New US unemployment claims fall to 1.3 million with global markets on rising trajectory
Applications for unemployment benefits in the US declined last week by more than projected, easing concerns of a renewed downturn in the labour market after several large states reported an increase in coronavirus cases.
Initial jobless claims in regular state programmes fell by 99,000 to 1.31 million in the week ended July 4, Labour Department data showed on Thursday. The median forecast in a Bloomberg survey of economists called for 1.375 million.
Continuing claims – the total number of Americans claiming ongoing unemployment benefits in state programmes – declined to 18.1 million in the week ended June 27, compared with a median projection of 18.8 million.
The larger-than-forecast fall in initial jobless claims reassured investors about the recovery of the world’s biggest economy with US equity futures trading modestly higher.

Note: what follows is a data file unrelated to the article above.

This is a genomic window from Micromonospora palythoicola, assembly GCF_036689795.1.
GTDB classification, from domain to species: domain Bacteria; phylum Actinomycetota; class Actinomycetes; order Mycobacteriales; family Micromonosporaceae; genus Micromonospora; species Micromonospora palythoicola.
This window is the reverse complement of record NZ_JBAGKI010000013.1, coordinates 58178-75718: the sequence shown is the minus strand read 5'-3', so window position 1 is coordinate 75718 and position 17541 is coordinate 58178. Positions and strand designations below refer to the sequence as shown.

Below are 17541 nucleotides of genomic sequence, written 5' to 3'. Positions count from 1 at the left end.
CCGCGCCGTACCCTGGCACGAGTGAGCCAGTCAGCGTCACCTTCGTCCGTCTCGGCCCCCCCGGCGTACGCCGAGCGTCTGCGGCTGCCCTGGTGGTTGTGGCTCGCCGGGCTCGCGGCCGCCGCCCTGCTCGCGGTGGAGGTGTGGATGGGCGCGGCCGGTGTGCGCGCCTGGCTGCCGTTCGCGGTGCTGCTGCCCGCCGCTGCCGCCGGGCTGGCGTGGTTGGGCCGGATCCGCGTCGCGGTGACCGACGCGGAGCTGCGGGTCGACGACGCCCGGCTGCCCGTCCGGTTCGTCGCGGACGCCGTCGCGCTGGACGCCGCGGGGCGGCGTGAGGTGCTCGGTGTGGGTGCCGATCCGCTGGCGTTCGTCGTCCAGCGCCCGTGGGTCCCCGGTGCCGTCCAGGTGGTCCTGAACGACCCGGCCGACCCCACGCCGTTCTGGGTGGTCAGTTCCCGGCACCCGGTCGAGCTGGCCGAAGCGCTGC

Futures on the S&P 500 Index increased 0.1 per cent as of 4:34pm UAE time. The dollar slipped and Treasuries nudged higher.
In Europe, stocks rose for the first time in three days, with shares in the region’s largest technology company, SAP, jumping more than 7 per cent after it reported better-than-expected second quarter revenue on returning demand for software in Asia.
The Stoxx Europe 600 Index rose 0.4 per cent. The UK’s FTSE 100 Index declined 0.4 per cent. Gold held above $1,800 an ounce. Oil was steady around $41 a barrel in New York after swelling US crude stockpiles raised fresh concerns about oversupply.
Investors continue to largely look past news of rising virus infections, concentrating on the continued reopening of economies. Confidence in improving economic data and policy support measures has mostly held firm, even as Hong Kong reported its biggest jump in cases since the start of the pandemic. The number of US infections topped 3 million, more than a quarter of the global total.
“Risk is bouncing back broadly in equities but the real show is in Chinese equities, US technology stocks and then gold,” said Steen Jakobsen, chief investment officer at Saxo Bank.
“US Covid-19 cases rose yesterday to a new record and signs are now emerging that daily deaths are on the rise nationally which could suddenly become a new risk factor for the market.”